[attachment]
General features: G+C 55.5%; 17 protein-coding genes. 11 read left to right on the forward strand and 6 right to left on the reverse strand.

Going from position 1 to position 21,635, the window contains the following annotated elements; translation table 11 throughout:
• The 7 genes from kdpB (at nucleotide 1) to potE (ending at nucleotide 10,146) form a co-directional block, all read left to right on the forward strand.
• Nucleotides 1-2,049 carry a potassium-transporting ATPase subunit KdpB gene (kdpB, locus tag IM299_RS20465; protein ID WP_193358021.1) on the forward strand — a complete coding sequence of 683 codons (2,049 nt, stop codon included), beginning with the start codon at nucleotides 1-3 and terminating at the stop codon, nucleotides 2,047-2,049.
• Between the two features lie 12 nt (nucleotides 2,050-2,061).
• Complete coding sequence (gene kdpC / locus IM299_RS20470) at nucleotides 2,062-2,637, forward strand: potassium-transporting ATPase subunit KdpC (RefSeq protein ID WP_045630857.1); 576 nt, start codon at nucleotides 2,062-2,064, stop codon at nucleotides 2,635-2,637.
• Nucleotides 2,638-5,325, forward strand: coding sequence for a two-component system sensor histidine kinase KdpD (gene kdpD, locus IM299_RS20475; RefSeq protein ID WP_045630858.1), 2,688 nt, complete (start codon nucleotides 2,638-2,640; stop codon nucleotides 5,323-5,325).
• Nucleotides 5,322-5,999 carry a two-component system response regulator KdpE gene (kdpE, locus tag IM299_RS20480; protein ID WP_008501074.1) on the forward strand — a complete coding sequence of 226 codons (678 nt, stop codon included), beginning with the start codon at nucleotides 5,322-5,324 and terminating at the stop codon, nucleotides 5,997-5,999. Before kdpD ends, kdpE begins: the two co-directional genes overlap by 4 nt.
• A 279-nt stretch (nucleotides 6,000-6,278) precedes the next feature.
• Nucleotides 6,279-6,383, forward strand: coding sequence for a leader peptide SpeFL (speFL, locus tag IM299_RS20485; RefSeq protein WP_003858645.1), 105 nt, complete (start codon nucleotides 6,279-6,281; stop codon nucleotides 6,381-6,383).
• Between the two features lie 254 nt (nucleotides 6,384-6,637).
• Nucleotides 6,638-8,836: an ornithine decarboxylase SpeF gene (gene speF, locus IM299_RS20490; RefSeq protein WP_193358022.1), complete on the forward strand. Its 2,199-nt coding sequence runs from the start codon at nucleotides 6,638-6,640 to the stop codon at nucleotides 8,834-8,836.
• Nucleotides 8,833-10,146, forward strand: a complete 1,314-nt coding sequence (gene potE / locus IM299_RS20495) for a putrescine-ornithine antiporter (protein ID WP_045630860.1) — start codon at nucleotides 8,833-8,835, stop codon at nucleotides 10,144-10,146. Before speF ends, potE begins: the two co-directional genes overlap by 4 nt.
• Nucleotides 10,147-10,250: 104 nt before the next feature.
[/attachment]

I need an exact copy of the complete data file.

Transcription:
General features: G+C 55.5%; 17 protein-coding genes. 11 read left to right on the forward strand and 6 right to left on the reverse strand.

Going from position 1 to position 21,635, the window contains the following annotated elements; translation table 11 throughout:
• The 7 genes from kdpB (at nucleotide 1) to potE (ending at nucleotide 10,146) form a co-directional block, all read left to right on the forward strand.
• Nucleotides 1-2,049 carry a potassium-transporting ATPase subunit KdpB gene (kdpB, locus tag IM299_RS20465; protein ID WP_193358021.1) on the forward strand — a complete coding sequence of 683 codons (2,049 nt, stop codon included), beginning with the start codon at nucleotides 1-3 and terminating at the stop codon, nucleotides 2,047-2,049.
• Between the two features lie 12 nt (nucleotides 2,050-2,061).
• Complete coding sequence (gene kdpC / locus IM299_RS20470) at nucleotides 2,062-2,637, forward strand: potassium-transporting ATPase subunit KdpC (RefSeq protein ID WP_045630857.1); 576 nt, start codon at nucleotides 2,062-2,064, stop codon at nucleotides 2,635-2,637.
• Nucleotides 2,638-5,325, forward strand: coding sequence for a two-component system sensor histidine kinase KdpD (gene kdpD, locus IM299_RS20475; RefSeq protein ID WP_045630858.1), 2,688 nt, complete (start codon nucleotides 2,638-2,640; stop codon nucleotides 5,323-5,325).
• Nucleotides 5,322-5,999 carry a two-component system response regulator KdpE gene (kdpE, locus tag IM299_RS20480; protein ID WP_008501074.1) on the forward strand — a complete coding sequence of 226 codons (678 nt, stop codon included), beginning with the start codon at nucleotides 5,322-5,324 and terminating at the stop codon, nucleotides 5,997-5,999. Before kdpD ends, kdpE begins: the two co-directional genes overlap by 4 nt.
• A 279-nt stretch (nucleotides 6,000-6,278) precedes the next feature.
• Nucleotides 6,279-6,383, forward strand: coding sequence for a leader peptide SpeFL (speFL, locus tag IM299_RS20485; RefSeq protein WP_003858645.1), 105 nt, complete (start codon nucleotides 6,279-6,281; stop codon nucleotides 6,381-6,383).
• Between the two features lie 254 nt (nucleotides 6,384-6,637).
• Nucleotides 6,638-8,836: an ornithine decarboxylase SpeF gene (gene speF, locus IM299_RS20490; RefSeq protein WP_193358022.1), complete on the forward strand. Its 2,199-nt coding sequence runs from the start codon at nucleotides 6,638-6,640 to the stop codon at nucleotides 8,834-8,836.
• Nucleotides 8,833-10,146, forward strand: a complete 1,314-nt coding sequence (gene potE / locus IM299_RS20495) for a putrescine-ornithine antiporter (protein ID WP_045630860.1) — start codon at nucleotides 8,833-8,835, stop codon at nucleotides 10,144-10,146. Before speF ends, potE begins: the two co-directional genes overlap by 4 nt.
• Nucleotides 10,147-10,250: 104 nt before the next feature.